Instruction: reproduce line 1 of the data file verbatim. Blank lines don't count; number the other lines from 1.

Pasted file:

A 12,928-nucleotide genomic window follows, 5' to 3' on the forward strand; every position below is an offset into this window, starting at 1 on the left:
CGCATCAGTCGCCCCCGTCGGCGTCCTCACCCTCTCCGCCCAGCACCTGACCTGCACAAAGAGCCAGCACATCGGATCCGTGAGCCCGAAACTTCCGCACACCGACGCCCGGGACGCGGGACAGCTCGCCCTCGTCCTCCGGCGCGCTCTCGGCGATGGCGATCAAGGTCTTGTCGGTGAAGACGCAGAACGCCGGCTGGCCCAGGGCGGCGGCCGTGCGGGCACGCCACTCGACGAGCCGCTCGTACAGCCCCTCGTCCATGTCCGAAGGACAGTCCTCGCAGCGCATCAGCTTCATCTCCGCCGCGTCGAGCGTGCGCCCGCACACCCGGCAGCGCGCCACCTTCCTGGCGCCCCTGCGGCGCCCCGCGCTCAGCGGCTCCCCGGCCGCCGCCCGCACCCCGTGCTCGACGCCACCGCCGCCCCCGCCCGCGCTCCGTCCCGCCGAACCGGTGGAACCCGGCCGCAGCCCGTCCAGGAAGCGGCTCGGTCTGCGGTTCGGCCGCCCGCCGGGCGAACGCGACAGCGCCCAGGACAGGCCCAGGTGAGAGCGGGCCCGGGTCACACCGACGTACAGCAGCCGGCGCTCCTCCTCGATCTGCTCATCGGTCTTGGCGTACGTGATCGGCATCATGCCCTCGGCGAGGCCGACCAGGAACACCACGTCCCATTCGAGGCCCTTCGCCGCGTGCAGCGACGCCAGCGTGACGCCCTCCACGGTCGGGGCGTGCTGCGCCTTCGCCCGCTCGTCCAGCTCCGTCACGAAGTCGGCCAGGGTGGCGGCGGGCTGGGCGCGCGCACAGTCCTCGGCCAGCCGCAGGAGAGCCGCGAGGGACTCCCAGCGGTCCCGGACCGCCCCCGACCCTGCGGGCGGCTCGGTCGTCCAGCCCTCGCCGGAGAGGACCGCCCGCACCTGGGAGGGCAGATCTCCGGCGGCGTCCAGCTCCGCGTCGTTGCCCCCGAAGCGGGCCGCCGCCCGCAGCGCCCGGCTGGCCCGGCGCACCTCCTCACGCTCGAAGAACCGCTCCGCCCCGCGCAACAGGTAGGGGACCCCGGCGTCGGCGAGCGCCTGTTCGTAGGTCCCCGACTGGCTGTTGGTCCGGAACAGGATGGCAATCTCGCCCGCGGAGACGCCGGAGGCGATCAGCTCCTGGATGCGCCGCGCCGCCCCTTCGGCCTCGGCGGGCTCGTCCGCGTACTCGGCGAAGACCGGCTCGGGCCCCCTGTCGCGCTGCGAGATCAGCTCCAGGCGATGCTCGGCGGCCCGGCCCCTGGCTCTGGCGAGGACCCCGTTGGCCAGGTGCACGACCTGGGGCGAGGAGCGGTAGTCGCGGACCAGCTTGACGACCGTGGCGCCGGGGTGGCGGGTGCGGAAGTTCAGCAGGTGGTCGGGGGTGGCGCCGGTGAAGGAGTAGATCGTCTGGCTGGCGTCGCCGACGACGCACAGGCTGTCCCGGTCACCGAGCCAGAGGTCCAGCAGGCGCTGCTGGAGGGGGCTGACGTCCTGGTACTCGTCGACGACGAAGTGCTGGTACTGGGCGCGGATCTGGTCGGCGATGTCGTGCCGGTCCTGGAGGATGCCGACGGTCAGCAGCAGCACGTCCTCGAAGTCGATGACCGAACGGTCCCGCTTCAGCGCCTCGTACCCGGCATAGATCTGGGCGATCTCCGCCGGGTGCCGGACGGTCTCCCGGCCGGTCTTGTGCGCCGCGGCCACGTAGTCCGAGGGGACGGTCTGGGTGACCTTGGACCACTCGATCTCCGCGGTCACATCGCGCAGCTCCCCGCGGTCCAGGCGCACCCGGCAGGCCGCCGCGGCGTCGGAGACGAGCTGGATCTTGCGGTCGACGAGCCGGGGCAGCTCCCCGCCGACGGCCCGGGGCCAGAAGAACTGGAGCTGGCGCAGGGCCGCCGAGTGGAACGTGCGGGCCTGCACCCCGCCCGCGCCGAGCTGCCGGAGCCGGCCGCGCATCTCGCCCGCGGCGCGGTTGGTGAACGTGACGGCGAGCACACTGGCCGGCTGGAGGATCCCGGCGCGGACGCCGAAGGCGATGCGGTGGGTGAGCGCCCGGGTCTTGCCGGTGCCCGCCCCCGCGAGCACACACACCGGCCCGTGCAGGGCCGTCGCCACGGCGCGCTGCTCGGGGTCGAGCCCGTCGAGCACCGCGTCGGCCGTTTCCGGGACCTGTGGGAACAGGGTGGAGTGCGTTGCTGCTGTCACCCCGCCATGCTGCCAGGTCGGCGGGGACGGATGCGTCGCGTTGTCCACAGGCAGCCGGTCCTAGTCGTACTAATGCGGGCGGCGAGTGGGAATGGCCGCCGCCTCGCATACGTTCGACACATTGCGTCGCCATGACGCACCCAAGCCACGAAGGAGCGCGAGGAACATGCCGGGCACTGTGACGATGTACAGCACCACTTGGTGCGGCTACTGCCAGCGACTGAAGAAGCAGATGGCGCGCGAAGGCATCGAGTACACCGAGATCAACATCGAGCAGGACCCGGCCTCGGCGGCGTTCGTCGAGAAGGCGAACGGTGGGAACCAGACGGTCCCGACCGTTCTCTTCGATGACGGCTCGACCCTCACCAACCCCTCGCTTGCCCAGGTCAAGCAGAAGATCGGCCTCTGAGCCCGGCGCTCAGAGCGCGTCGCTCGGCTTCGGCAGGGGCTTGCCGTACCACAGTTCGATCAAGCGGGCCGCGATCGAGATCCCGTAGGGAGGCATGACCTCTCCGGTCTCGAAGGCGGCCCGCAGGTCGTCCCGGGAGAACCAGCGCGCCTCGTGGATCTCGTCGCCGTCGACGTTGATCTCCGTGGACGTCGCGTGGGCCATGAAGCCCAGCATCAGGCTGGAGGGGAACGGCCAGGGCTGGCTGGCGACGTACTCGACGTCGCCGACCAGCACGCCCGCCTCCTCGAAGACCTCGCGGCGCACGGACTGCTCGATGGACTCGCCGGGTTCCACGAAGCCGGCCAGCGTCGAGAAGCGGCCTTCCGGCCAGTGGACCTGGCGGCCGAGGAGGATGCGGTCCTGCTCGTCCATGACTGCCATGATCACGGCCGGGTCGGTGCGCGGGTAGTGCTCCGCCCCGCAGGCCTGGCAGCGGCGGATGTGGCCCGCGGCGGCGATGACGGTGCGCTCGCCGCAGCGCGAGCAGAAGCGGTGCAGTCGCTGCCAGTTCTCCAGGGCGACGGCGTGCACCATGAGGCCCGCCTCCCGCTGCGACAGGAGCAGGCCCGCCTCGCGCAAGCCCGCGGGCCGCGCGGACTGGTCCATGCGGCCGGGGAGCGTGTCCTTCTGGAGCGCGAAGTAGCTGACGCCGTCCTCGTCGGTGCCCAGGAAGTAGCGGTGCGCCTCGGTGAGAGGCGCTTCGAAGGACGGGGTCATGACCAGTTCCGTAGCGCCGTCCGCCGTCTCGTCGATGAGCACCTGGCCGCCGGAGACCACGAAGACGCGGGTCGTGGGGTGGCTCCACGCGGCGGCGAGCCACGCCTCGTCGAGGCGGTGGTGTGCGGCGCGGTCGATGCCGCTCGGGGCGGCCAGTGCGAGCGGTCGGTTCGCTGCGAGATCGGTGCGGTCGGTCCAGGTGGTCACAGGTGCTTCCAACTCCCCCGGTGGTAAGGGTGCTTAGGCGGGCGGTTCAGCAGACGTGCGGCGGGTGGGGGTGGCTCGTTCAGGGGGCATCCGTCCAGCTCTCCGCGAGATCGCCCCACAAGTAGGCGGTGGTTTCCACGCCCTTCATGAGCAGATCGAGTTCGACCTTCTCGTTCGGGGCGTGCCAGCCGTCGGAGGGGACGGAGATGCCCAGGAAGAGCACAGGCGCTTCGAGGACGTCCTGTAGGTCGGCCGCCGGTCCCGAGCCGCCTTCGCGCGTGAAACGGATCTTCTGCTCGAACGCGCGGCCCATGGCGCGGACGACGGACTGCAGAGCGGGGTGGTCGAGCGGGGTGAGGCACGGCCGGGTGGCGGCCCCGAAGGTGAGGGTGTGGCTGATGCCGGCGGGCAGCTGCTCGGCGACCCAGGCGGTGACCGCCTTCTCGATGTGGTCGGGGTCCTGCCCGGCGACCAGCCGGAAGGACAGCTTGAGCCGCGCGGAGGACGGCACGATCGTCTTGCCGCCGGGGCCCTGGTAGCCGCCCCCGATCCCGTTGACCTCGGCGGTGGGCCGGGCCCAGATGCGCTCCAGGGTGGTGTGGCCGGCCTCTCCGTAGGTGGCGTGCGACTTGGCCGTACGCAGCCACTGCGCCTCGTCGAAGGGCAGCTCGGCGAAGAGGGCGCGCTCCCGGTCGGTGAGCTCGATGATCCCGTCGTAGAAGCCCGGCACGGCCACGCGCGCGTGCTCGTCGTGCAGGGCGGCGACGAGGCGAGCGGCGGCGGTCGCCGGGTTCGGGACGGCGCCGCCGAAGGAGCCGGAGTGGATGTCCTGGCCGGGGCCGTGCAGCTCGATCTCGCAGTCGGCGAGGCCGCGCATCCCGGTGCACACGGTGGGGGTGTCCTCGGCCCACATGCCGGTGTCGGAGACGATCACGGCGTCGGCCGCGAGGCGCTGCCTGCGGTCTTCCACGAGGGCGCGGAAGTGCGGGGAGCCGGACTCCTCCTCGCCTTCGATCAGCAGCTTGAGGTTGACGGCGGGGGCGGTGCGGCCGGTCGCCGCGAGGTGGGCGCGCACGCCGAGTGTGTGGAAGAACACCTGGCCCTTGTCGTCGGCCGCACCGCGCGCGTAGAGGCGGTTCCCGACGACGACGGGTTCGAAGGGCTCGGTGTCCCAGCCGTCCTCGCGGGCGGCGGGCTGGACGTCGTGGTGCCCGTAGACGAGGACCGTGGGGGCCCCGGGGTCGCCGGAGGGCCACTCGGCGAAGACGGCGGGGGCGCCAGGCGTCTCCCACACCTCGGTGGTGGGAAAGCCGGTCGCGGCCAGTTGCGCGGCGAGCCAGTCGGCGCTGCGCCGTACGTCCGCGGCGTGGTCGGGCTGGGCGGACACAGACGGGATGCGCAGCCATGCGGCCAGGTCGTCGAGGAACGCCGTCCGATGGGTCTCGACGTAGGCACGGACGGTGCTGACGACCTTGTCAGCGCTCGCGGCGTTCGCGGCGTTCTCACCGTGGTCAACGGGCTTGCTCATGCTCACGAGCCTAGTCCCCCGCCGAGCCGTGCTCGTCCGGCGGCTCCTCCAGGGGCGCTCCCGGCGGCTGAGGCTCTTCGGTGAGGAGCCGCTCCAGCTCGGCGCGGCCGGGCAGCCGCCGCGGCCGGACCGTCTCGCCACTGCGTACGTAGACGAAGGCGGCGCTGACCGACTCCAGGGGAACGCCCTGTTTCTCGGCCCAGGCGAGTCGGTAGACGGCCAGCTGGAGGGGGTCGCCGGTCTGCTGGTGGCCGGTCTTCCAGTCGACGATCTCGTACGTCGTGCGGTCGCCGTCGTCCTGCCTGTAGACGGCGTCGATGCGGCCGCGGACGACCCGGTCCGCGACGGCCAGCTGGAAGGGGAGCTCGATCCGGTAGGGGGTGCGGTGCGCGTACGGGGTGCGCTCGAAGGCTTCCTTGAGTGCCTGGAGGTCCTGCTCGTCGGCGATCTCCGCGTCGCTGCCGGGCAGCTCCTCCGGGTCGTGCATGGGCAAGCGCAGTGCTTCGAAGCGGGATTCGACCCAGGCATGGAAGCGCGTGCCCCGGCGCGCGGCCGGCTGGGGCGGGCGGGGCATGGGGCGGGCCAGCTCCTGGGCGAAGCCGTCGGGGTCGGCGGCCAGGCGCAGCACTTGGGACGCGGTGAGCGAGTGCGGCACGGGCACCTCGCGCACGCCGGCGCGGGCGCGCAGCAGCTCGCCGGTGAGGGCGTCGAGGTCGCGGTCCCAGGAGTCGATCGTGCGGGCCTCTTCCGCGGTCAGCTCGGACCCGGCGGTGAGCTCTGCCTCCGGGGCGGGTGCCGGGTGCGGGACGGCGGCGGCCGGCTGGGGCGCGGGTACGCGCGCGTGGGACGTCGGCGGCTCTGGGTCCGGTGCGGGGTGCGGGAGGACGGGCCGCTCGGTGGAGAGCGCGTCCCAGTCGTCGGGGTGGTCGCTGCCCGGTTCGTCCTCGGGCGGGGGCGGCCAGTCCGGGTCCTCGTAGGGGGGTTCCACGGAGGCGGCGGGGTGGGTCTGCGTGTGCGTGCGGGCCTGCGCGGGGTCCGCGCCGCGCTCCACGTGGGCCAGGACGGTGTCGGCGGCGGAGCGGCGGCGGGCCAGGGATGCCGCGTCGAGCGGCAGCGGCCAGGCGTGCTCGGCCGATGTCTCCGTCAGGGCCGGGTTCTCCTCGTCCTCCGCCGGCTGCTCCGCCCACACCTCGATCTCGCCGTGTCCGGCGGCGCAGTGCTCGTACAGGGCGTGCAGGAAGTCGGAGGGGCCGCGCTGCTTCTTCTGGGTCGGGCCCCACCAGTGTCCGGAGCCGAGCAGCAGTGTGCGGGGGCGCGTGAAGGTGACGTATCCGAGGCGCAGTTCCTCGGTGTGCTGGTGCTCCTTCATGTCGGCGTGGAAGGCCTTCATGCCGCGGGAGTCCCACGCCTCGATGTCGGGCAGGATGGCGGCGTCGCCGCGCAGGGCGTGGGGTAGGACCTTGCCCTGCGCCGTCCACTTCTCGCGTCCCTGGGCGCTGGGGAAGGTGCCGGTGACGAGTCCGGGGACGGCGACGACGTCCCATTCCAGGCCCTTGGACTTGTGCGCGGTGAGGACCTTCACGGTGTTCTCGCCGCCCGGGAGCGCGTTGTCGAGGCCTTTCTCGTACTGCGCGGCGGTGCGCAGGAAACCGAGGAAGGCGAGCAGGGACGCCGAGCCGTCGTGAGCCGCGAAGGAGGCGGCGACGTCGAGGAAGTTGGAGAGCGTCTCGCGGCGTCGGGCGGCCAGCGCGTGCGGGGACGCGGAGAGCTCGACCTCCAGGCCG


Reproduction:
A 12,928-nucleotide genomic window follows, 5' to 3' on the forward strand; every position below is an offset into this window, starting at 1 on the left: